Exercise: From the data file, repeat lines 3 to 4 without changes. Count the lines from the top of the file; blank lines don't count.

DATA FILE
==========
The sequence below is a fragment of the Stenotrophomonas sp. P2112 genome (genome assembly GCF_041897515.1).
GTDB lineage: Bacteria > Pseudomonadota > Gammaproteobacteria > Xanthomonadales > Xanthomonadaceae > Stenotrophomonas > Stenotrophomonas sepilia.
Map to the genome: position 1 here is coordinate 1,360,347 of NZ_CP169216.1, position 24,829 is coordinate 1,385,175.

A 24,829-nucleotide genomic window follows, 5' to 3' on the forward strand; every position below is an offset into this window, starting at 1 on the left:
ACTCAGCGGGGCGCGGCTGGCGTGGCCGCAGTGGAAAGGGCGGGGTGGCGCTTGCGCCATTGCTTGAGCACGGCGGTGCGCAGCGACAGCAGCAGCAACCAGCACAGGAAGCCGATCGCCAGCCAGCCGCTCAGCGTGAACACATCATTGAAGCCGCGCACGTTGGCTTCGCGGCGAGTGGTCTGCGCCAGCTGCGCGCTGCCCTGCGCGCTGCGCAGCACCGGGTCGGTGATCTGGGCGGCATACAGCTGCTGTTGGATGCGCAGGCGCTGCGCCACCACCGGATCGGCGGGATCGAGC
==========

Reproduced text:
Map to the genome: position 1 here is coordinate 1,360,347 of NZ_CP169216.1, position 24,829 is coordinate 1,385,175.

A 24,829-nucleotide genomic window follows, 5' to 3' on the forward strand; every position below is an offset into this window, starting at 1 on the left: